The mission came from one of the worst owners I've ever sailed for (the sort of guy who, if the mast came down, you just knew would utter something along the lines of "Fix that, would you, Andrew, there's a good fellow" on his way below-decks...)

We had to carry a roller-reefed jib-top (similar to a yankee); it was the only sail available under the circumstances (don't ask, just take it from me it was our only option) in winds which we knew were going to remain in the 60-70 knot range for possibly a couple of hours, before we got far enough away from the land which was accelerating the wind from its gradient value of around 50.

That might sound a lot of wind for a roller reefed sail to withstand, but it was a solidly built sail, on a Reckmann hydraulic furler, with a headfoil of a section which would have made a very adequate mast on a small seagoing sailboat.

The boat had righting moment to burn, so the sail was only rolled a couple of turns, and accordingly still nice and flat.

So it was coping just fine, except that the leech line tail had come untied and promptly self-destructed, and the leech was motor-boating so badly that the sail was not long going to stay in one piece unless something was done.

We were still in the lee of one of the islands we were departing (although not for much longer!), but they offered no safe harbours in these conditions ... and having just dealt with an engineroom fire, and with no way of hoisting sail aft of the mast, I wasn't about to suggest we try and get back into such shelter as they offered.

This still-magnificent vessel had once been impeccably maintained (I had reason to know, having sailed on her years earlier), but under her present ownership she had been badly run down.

The problem was that the clew was much too high off the deck for me to reach. We were broad reaching with the sail sheeted in as though close hauled, which we did for the next thirty six hours, because one or two decent flogs with a sail that big in that much wind might have shaken the rig down. The pre-eminent reason at that moment, though, was that this kept the leech stable and close to the boat, where there was a chance of dealing with it.

I didn't want to go up the rig on a harness because the owner was frankly so unreliable I couldn't be sure he wouldn't either drop me or forget about me when it was time for me to come down.

So I quickly realised that I had to find some way to do it unaided, and fast. There were shroud rollers protecting the capshroud rigging screws, made from 60mm diameter stainless tube maybe 3.5m long, with nice Delrin lathe-turned nosecones at the top.

Too slippery to prusik up, but I was able to rig a prusik look around the leeward tube and push it up to the top with a broken batten, past the nose-cone, so it contracted onto the rod rigging, to give me an anchor point for a safety line with a decent angle to keep me mostly out of the sea (we were doing maybe thirteen knots).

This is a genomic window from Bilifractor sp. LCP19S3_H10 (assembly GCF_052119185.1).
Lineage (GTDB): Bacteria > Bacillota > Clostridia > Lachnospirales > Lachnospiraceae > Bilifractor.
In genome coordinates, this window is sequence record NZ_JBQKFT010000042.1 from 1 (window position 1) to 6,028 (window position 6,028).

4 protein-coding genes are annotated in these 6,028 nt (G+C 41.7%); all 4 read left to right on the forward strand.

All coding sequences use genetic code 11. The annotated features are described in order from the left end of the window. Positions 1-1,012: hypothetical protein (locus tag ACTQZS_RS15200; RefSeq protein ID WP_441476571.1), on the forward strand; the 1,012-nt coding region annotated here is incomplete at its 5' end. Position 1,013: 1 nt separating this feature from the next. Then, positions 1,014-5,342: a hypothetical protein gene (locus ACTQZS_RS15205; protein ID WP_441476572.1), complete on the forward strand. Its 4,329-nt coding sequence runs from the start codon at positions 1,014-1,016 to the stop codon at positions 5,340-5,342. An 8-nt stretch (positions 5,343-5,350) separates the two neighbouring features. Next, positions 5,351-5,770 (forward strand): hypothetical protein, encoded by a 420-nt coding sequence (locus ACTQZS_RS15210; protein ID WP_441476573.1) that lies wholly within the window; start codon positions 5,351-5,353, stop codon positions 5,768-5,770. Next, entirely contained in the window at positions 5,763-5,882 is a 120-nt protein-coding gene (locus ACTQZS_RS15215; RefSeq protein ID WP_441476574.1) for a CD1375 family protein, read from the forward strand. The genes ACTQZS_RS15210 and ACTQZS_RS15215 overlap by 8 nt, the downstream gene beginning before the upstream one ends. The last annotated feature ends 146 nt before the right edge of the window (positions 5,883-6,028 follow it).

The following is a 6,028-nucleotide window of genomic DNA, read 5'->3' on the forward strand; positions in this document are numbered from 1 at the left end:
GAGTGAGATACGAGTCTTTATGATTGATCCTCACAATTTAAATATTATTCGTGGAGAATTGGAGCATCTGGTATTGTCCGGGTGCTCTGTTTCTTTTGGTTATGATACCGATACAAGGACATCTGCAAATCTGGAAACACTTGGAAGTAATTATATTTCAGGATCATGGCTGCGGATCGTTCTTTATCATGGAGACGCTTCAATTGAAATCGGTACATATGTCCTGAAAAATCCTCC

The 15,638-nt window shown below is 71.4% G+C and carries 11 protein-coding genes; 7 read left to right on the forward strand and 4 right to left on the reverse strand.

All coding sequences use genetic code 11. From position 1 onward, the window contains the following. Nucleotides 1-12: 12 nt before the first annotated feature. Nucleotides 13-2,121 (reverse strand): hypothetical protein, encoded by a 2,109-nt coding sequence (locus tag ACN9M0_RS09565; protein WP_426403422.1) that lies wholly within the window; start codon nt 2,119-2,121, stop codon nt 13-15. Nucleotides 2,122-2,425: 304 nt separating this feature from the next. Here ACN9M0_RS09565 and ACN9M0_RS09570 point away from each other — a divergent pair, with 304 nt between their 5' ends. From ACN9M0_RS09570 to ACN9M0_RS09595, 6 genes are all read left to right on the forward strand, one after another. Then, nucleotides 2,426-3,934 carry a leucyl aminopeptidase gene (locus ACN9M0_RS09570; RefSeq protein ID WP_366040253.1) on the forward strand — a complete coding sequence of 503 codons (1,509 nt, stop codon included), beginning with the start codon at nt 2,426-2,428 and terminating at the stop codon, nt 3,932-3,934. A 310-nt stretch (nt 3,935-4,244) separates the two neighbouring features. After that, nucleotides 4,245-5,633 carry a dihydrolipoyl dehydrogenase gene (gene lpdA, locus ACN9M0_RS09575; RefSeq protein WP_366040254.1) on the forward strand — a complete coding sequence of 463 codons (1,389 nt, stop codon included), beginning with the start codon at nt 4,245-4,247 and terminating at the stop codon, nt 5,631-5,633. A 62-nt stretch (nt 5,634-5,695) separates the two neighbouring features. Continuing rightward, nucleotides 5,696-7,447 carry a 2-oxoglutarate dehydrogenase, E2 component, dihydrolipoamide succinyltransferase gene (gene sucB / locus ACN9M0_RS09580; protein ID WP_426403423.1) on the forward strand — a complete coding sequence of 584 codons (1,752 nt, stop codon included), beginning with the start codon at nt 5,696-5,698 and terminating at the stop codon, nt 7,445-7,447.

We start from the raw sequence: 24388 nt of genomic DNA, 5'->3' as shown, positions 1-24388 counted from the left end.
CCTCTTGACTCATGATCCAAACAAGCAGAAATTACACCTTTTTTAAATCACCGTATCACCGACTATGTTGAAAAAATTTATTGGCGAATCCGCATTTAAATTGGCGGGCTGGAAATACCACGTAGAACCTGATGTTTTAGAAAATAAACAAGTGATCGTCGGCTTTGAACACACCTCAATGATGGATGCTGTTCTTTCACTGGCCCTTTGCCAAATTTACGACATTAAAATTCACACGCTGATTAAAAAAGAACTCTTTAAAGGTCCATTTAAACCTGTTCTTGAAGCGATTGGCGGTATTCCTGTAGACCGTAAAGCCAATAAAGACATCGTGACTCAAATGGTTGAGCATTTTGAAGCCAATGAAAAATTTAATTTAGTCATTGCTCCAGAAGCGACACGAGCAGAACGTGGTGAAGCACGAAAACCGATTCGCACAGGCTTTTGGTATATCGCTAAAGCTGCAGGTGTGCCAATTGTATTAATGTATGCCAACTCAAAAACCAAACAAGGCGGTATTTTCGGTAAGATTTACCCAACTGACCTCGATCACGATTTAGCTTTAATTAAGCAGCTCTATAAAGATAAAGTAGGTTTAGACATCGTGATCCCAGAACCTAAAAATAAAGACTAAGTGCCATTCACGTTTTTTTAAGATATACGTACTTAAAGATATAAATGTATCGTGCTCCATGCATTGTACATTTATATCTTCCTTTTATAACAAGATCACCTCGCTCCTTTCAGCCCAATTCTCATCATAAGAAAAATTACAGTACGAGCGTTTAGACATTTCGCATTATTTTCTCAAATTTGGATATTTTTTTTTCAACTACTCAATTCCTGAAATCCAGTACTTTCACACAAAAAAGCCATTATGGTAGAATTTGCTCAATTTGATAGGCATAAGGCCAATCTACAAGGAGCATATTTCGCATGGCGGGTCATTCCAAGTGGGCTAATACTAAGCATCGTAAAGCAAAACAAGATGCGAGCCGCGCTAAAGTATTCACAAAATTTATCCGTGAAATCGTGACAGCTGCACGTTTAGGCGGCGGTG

I took the tail of the headsail sheet, where it came off from being cleated on top of the coffee-grinder primary winch drum, and cleated it a second time to a fixed cleat with several locking turns, to be doubly sure no clown could cast the sheet off, as I would be beaten to death within seconds.

So now I could prusik up the sheet in my climbing harness, with the backup safety line in case the sheet or clew-ring or sail bust while I was up there. But I still wasn't sure how I was going to be able to tie a fresh length of cordage onto what was left of the leech line.

It was vibrating too hard to see properly how much was left from the deck, even with binos, so I was going to have to work something out when I got up there.

This story is already way too long, so lets just say there was not much more than 30mm of 5mm cord sticking out, but that was just enough to get a double sheetbend onto with the 3mm braid I'd taken, and it was possible to tie it largely one-handed, which was convenient, in fact, essential.

Then it was trivially simple to rig a trucker's hitch from the clew to haul it tight and shut the sail up.

That kludge held all the way back to civilisation and sail lofts.

The owner was so impressed he gave an appreciative grunt.
At least, I assumed it was appreciative ...
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Old 30-05-2013, 14:02   #98
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Re: In defence of the sheet bend

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Originally Posted by Andrew Troup View Post
Muscle memory trumps intellectual memory or visual memory in a big way. Ask anyone who can touch type to tell you the location of particular letters, and you will almost invariably see them close their eyes, and move their fingers.
I agree 100% about muscle memory. To achieve this a knot must be practised over and over. Eyes open, eyes closed, behind your back, from different directions.....

I know it sounds like a nerdy thing to do, but when faced with needing to tie a knot in a hurry (and possily in an emergency) is is no time to be thinking which knot is best for the purpose, then trying to remember how to tie it correctly or settling for an inappropriate knot because you just have no idea.